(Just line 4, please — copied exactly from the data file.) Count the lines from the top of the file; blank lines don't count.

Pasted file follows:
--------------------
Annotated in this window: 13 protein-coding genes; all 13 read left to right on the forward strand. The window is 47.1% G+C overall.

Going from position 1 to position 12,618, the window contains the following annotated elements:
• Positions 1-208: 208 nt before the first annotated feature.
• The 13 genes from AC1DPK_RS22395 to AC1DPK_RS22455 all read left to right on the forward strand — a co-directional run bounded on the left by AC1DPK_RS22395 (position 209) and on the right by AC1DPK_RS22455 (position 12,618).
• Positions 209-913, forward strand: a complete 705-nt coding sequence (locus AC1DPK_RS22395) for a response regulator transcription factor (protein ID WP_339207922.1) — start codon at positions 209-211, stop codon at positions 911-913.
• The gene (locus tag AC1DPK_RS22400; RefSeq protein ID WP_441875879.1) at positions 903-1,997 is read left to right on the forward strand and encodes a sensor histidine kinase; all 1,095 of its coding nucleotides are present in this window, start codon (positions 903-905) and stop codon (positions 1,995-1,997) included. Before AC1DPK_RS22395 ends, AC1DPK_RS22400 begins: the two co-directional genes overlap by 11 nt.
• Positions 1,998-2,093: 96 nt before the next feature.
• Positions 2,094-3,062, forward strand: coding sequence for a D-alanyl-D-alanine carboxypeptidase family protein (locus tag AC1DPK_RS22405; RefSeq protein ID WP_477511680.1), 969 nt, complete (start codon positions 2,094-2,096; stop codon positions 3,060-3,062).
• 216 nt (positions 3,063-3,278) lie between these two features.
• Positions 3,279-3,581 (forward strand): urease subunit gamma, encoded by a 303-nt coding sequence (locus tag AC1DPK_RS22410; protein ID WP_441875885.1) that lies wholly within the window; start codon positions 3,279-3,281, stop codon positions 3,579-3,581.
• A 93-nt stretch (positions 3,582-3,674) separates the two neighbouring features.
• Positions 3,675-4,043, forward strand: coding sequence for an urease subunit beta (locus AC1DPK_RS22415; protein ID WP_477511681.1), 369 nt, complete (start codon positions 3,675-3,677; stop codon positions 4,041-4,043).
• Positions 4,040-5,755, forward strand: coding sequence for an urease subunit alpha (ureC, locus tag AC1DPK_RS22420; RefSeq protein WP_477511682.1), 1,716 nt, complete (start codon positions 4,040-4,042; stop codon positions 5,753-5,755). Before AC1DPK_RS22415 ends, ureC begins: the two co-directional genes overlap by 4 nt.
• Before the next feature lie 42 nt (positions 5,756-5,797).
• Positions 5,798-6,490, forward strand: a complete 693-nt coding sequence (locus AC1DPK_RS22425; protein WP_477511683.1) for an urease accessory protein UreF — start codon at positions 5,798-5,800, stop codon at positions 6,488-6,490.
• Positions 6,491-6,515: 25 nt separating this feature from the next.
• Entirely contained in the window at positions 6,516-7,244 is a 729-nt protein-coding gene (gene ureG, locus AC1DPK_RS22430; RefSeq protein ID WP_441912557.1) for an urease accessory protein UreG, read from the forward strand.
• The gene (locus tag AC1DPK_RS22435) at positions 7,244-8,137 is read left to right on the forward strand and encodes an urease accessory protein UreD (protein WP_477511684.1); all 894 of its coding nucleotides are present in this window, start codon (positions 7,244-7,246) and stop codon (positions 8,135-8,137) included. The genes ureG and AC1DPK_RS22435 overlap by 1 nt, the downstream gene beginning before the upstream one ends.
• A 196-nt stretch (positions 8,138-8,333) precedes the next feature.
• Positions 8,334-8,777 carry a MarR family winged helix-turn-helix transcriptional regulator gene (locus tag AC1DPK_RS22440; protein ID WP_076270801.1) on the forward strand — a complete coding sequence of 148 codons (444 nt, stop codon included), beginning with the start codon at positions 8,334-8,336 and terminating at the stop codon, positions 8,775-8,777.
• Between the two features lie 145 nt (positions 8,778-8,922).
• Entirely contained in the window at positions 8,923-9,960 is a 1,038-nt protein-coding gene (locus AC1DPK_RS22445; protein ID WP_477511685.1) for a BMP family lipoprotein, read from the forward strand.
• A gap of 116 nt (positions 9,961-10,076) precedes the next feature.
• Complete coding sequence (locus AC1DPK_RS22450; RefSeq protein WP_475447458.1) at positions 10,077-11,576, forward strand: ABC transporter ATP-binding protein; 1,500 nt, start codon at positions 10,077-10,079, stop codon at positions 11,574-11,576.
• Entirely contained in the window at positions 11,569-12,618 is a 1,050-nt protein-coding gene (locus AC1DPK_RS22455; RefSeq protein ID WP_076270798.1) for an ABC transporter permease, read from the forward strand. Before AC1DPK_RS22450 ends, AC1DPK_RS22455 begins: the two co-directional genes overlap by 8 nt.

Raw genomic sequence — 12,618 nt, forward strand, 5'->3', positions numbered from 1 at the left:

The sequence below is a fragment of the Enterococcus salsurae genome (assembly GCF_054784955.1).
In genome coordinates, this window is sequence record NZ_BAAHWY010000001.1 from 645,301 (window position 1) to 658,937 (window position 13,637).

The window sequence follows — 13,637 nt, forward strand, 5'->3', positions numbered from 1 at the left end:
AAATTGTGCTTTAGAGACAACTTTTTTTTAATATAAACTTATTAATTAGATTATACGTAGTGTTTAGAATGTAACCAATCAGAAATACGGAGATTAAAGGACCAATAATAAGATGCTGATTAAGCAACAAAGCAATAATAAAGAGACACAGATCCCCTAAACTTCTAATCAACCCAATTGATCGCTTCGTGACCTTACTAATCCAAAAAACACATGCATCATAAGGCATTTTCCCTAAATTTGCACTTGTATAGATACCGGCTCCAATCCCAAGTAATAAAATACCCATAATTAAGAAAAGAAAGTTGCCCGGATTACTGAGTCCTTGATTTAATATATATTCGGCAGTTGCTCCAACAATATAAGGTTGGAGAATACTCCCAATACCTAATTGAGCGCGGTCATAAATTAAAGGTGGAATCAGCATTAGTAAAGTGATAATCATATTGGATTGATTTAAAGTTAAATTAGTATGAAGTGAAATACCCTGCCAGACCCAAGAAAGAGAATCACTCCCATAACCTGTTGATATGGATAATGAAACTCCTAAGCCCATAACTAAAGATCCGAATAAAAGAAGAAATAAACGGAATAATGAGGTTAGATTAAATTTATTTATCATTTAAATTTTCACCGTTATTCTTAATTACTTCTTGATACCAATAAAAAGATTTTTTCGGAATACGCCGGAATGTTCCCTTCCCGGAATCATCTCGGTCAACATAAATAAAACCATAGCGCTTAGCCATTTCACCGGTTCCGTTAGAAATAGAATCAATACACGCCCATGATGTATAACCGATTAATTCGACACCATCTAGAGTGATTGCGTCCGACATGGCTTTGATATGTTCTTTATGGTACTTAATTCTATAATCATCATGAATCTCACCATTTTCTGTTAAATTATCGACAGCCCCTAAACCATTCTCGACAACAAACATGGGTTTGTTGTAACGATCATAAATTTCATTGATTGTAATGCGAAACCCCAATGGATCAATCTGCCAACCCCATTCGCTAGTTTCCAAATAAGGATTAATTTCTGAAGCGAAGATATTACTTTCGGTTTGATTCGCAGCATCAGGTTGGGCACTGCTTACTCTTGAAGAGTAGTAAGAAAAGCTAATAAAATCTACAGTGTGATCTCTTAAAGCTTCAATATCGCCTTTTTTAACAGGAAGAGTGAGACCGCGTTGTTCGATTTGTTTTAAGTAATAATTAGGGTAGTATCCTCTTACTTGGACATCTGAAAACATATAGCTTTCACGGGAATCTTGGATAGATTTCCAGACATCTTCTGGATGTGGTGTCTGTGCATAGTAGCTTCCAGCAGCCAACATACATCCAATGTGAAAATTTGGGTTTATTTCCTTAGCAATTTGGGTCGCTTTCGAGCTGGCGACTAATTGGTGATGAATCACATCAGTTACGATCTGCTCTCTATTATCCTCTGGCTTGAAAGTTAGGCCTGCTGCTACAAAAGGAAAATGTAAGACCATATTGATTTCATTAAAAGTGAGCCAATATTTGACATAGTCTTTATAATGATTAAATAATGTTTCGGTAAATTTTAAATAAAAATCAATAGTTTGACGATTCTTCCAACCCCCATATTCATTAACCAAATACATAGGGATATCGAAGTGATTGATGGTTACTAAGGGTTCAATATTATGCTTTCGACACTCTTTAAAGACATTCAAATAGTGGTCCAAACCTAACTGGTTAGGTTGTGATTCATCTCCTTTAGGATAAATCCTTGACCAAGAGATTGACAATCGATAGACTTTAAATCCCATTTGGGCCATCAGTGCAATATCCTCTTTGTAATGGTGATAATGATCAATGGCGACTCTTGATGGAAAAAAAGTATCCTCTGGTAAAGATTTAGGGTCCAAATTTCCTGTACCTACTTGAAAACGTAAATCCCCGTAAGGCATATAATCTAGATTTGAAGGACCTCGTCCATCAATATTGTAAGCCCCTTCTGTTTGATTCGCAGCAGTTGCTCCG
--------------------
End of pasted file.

• The 13 genes from AC1DPK_RS22395 to AC1DPK_RS22455 all read left to right on the forward strand — a co-directional run bounded on the left by AC1DPK_RS22395 (position 209) and on the right by AC1DPK_RS22455 (position 12,618).